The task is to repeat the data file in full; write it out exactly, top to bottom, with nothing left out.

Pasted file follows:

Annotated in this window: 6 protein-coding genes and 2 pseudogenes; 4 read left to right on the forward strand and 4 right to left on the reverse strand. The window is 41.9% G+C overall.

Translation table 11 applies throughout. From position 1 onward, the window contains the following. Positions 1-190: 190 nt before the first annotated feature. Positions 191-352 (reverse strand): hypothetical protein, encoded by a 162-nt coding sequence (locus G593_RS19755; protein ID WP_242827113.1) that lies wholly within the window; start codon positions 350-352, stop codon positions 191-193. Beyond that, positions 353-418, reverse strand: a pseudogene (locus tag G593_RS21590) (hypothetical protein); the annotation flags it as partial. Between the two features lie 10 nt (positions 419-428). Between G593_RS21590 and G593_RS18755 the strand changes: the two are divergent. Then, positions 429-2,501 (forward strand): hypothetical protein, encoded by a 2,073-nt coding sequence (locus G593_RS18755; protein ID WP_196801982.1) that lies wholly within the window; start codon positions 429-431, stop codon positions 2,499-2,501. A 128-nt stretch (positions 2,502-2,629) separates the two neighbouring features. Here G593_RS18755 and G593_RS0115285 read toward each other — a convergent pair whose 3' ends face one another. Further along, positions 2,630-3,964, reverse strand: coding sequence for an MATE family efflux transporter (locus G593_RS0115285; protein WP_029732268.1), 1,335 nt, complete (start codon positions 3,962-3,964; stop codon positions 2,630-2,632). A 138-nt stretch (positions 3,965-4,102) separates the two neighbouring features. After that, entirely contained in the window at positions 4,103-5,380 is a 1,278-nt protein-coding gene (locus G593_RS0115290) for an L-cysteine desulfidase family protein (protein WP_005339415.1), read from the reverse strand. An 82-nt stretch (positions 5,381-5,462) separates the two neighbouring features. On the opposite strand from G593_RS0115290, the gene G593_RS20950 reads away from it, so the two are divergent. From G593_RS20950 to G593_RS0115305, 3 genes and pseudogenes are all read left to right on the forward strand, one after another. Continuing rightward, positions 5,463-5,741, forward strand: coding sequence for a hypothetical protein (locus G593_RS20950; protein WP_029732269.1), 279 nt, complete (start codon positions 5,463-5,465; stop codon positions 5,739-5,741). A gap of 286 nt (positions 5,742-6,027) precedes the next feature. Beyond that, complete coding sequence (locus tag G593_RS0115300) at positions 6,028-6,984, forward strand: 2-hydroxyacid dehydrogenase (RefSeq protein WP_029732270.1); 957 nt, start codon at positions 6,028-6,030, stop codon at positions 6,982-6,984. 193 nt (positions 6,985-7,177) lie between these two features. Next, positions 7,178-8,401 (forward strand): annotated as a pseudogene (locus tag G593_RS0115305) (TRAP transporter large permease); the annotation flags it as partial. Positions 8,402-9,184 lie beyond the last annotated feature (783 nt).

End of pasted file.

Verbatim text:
Annotated in this window: 6 protein-coding genes and 2 pseudogenes; 4 read left to right on the forward strand and 4 right to left on the reverse strand. The window is 41.9% G+C overall.

Translation table 11 applies throughout. From position 1 onward, the window contains the following. Positions 1-190: 190 nt before the first annotated feature. Positions 191-352 (reverse strand): hypothetical protein, encoded by a 162-nt coding sequence (locus G593_RS19755; protein ID WP_242827113.1) that lies wholly within the window; start codon positions 350-352, stop codon positions 191-193. Beyond that, positions 353-418, reverse strand: a pseudogene (locus tag G593_RS21590) (hypothetical protein); the annotation flags it as partial. Between the two features lie 10 nt (positions 419-428). Between G593_RS21590 and G593_RS18755 the strand changes: the two are divergent. Then, positions 429-2,501 (forward strand): hypothetical protein, encoded by a 2,073-nt coding sequence (locus G593_RS18755; protein ID WP_196801982.1) that lies wholly within the window; start codon positions 429-431, stop codon positions 2,499-2,501. A 128-nt stretch (positions 2,502-2,629) separates the two neighbouring features. Here G593_RS18755 and G593_RS0115285 read toward each other — a convergent pair whose 3' ends face one another. Further along, positions 2,630-3,964, reverse strand: coding sequence for an MATE family efflux transporter (locus G593_RS0115285; protein WP_029732268.1), 1,335 nt, complete (start codon positions 3,962-3,964; stop codon positions 2,630-2,632). A 138-nt stretch (positions 3,965-4,102) separates the two neighbouring features. After that, entirely contained in the window at positions 4,103-5,380 is a 1,278-nt protein-coding gene (locus G593_RS0115290) for an L-cysteine desulfidase family protein (protein WP_005339415.1), read from the reverse strand. An 82-nt stretch (positions 5,381-5,462) separates the two neighbouring features. On the opposite strand from G593_RS0115290, the gene G593_RS20950 reads away from it, so the two are divergent. From G593_RS20950 to G593_RS0115305, 3 genes and pseudogenes are all read left to right on the forward strand, one after another. Continuing rightward, positions 5,463-5,741, forward strand: coding sequence for a hypothetical protein (locus G593_RS20950; protein WP_029732269.1), 279 nt, complete (start codon positions 5,463-5,465; stop codon positions 5,739-5,741). A gap of 286 nt (positions 5,742-6,027) precedes the next feature. Beyond that, complete coding sequence (locus tag G593_RS0115300) at positions 6,028-6,984, forward strand: 2-hydroxyacid dehydrogenase (RefSeq protein WP_029732270.1); 957 nt, start codon at positions 6,028-6,030, stop codon at positions 6,982-6,984. 193 nt (positions 6,985-7,177) lie between these two features. Next, positions 7,178-8,401 (forward strand): annotated as a pseudogene (locus tag G593_RS0115305) (TRAP transporter large permease); the annotation flags it as partial. Positions 8,402-9,184 lie beyond the last annotated feature (783 nt).